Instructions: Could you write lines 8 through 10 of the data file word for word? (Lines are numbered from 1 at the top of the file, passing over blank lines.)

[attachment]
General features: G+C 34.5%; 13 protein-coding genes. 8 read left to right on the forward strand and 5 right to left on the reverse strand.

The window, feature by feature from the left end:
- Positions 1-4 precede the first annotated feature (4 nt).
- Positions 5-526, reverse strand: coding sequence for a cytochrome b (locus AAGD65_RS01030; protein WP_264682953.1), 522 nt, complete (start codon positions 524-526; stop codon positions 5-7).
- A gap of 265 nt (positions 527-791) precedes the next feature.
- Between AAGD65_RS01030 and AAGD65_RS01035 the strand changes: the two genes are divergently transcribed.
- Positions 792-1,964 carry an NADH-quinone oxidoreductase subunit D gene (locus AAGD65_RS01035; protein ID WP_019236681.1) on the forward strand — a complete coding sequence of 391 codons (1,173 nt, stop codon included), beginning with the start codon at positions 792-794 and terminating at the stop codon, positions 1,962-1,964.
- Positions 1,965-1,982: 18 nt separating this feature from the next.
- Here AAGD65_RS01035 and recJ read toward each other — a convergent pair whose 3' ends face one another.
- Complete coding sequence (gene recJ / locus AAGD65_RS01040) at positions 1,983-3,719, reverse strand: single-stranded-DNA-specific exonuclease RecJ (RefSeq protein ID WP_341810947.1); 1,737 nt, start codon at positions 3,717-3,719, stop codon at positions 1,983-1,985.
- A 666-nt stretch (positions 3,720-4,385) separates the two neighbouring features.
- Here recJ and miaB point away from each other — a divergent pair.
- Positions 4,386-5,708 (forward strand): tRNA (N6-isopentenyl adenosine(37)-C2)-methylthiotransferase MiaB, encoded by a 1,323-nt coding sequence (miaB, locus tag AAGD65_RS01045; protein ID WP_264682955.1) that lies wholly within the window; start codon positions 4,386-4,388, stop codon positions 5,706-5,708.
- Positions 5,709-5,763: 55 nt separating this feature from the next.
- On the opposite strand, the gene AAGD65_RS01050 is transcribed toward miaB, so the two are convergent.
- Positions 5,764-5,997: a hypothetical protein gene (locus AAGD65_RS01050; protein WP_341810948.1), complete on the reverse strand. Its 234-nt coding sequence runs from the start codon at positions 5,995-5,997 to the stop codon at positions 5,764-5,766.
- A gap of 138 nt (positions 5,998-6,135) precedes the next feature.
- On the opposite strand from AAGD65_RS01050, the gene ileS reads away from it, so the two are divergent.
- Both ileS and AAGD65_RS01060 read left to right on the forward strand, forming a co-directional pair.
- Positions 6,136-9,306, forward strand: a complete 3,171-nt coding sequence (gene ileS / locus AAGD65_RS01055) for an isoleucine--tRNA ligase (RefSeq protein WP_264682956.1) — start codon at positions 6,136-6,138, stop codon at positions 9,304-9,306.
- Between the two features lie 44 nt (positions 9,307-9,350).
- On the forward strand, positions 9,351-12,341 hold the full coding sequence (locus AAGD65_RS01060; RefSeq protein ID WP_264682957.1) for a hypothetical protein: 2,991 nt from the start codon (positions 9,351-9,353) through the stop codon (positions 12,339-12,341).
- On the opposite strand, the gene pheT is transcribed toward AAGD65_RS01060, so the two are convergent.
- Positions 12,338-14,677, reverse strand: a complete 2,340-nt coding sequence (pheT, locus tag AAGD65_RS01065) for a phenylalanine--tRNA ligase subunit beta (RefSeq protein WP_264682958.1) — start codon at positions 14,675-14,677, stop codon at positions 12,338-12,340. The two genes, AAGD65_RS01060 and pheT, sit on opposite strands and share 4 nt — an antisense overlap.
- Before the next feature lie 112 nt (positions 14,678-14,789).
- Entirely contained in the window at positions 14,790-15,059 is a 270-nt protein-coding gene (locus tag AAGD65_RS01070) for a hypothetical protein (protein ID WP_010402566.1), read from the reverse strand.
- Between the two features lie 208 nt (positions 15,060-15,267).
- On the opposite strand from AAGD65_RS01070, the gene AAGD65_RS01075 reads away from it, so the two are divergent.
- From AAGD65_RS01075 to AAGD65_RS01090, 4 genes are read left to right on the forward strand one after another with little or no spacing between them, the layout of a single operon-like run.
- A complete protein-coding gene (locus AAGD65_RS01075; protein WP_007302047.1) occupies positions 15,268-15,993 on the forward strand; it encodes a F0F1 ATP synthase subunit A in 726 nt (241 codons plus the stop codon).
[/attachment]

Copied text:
- Positions 1,965-1,982: 18 nt separating this feature from the next.
- Here AAGD65_RS01035 and recJ read toward each other — a convergent pair whose 3' ends face one another.
- Complete coding sequence (gene recJ / locus AAGD65_RS01040) at positions 1,983-3,719, reverse strand: single-stranded-DNA-specific exonuclease RecJ (RefSeq protein ID WP_341810947.1); 1,737 nt, start codon at positions 3,717-3,719, stop codon at positions 1,983-1,985.